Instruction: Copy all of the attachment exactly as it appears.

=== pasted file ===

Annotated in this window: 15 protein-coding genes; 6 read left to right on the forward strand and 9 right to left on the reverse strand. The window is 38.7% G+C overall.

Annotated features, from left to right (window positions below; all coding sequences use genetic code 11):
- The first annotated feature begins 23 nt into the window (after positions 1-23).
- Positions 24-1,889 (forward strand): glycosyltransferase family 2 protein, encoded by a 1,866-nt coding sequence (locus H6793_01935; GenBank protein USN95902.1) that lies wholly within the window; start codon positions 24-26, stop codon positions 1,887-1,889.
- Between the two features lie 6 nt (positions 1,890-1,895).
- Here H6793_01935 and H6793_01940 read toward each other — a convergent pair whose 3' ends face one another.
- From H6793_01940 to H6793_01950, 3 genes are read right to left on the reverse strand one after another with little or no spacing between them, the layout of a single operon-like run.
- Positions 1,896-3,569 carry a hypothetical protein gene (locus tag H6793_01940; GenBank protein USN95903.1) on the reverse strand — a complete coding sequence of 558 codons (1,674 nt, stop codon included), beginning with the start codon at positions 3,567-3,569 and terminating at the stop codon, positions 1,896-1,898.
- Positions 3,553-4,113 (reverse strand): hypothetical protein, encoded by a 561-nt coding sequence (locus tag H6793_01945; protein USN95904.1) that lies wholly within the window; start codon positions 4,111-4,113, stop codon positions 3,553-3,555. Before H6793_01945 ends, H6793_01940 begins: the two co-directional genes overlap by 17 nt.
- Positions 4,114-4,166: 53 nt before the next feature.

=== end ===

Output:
Annotated in this window: 15 protein-coding genes; 6 read left to right on the forward strand and 9 right to left on the reverse strand. The window is 38.7% G+C overall.

Annotated features, from left to right (window positions below; all coding sequences use genetic code 11):
- The first annotated feature begins 23 nt into the window (after positions 1-23).
- Positions 24-1,889 (forward strand): glycosyltransferase family 2 protein, encoded by a 1,866-nt coding sequence (locus H6793_01935; GenBank protein USN95902.1) that lies wholly within the window; start codon positions 24-26, stop codon positions 1,887-1,889.
- Between the two features lie 6 nt (positions 1,890-1,895).
- Here H6793_01935 and H6793_01940 read toward each other — a convergent pair whose 3' ends face one another.
- From H6793_01940 to H6793_01950, 3 genes are read right to left on the reverse strand one after another with little or no spacing between them, the layout of a single operon-like run.
- Positions 1,896-3,569 carry a hypothetical protein gene (locus tag H6793_01940; GenBank protein USN95903.1) on the reverse strand — a complete coding sequence of 558 codons (1,674 nt, stop codon included), beginning with the start codon at positions 3,567-3,569 and terminating at the stop codon, positions 1,896-1,898.
- Positions 3,553-4,113 (reverse strand): hypothetical protein, encoded by a 561-nt coding sequence (locus tag H6793_01945; protein USN95904.1) that lies wholly within the window; start codon positions 4,111-4,113, stop codon positions 3,553-3,555. Before H6793_01945 ends, H6793_01940 begins: the two co-directional genes overlap by 17 nt.
- Positions 4,114-4,166: 53 nt before the next feature.